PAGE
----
Professional Development for Teachers

KCAC teacher consultants are available to facilitate professional development workshops, courses and institutes for other educators around the country. KCAC sessions for teachers draw on activities originally developed for the summer institutes and academic-year continuity programs created during our multi-year NEH-funded program. KCAC professional development also draws on and extends the classroom-tested lessons from teachers affiliated with the program.

For information about KCAC professional development, contact the Kennesaw Mountain Writing Project at

KCAC professional development opportunities place teachers in the position of students. Teachers try out approaches for community inquiry which they can then use in their own classrooms. Reflections by teachers who have participated in the KCAC project stress the benefits they have found from experiencing the model firsthand. The learning teachers achieve through KCAC prepares them to build students’ research and writing skills, as well as a strong sense of community in the classroom and beyond.


In this ongoing project, teachers from a wide variety of instructional settings are participating in several writing-based activities:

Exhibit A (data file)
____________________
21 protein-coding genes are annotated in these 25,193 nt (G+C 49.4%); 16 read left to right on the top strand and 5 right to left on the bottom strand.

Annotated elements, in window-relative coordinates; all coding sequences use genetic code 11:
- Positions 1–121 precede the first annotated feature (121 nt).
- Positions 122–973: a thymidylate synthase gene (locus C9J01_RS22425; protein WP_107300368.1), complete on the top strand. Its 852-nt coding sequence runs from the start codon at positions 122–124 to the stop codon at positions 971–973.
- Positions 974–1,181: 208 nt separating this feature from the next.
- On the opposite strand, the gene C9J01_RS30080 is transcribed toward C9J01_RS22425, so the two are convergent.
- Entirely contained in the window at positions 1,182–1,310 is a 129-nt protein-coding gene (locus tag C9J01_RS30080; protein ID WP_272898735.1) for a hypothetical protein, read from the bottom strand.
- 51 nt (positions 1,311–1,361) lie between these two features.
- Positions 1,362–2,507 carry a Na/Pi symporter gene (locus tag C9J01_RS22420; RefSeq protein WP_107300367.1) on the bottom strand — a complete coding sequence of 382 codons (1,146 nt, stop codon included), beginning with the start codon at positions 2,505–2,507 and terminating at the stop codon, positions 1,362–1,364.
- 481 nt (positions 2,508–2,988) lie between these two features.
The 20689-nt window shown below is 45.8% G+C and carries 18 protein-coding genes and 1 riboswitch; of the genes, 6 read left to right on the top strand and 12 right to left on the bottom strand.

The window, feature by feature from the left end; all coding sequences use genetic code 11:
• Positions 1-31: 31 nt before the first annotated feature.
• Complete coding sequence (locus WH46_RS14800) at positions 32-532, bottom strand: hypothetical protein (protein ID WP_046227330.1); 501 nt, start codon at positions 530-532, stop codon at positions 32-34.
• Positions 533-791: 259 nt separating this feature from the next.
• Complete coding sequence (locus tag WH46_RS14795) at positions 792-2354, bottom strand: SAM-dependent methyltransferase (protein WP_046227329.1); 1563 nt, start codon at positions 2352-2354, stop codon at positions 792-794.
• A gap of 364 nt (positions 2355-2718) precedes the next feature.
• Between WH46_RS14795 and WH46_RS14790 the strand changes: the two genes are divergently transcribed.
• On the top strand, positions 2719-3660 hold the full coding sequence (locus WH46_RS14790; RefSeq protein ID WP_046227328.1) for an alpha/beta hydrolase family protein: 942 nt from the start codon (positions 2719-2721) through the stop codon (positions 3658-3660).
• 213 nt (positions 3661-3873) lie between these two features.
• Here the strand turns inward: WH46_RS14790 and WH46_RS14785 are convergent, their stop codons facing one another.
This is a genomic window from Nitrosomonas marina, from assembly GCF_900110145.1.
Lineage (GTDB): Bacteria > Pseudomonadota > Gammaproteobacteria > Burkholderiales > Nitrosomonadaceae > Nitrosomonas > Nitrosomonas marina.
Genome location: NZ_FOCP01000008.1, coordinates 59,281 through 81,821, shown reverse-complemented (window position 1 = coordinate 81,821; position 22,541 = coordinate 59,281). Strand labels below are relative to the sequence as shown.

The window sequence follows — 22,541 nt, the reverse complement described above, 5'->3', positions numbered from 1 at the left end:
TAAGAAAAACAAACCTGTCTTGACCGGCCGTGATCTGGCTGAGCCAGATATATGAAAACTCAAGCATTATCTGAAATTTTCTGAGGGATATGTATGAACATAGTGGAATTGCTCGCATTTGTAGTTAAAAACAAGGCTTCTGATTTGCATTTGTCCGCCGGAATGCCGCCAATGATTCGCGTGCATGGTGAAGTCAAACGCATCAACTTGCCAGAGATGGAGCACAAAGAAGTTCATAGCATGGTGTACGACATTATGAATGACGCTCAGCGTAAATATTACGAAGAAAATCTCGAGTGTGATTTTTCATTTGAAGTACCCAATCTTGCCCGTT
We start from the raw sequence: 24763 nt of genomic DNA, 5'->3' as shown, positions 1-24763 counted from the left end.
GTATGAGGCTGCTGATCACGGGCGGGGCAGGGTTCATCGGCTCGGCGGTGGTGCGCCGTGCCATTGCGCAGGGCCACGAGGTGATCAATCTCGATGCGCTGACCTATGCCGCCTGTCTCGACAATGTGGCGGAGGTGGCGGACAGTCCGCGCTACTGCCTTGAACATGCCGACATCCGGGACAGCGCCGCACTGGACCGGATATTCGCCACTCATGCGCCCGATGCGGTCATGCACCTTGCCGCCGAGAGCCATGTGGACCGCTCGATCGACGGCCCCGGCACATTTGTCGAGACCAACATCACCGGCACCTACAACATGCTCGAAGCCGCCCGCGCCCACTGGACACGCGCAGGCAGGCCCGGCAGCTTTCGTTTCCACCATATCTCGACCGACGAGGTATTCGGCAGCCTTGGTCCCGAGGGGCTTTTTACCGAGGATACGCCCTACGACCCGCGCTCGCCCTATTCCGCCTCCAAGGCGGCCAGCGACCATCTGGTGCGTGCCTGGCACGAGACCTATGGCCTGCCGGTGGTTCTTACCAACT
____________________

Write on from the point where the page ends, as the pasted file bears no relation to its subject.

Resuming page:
"Through interdisciplinary inquiry we explore where we live with an ultimate goal of making communities of critically aware, productive and involved citizens."- Linda Templeton, East Paulding High School

"Never again will I view text in such a limited manner. Each of us brought a different way of viewing the material, and blossomed because of it. Collaboration is key: it is key for developing both the community and its teachers."-Oreather Bostick-Morgan, Atlanta Public Schools


"KCAC creates an intensely energized teacher who in turn brings that energy to the classroom. Participation in KCAC has taught me to discover without explore without limits."-Sylvia Martinez, Campbell High School


"The KCAC assignment was a success: The students and their parents really got into it and had to think differently, and I came to realize that my students and their families were interested in what was happening both in and to their community."-Gerri Hajduk, Wheeler High School



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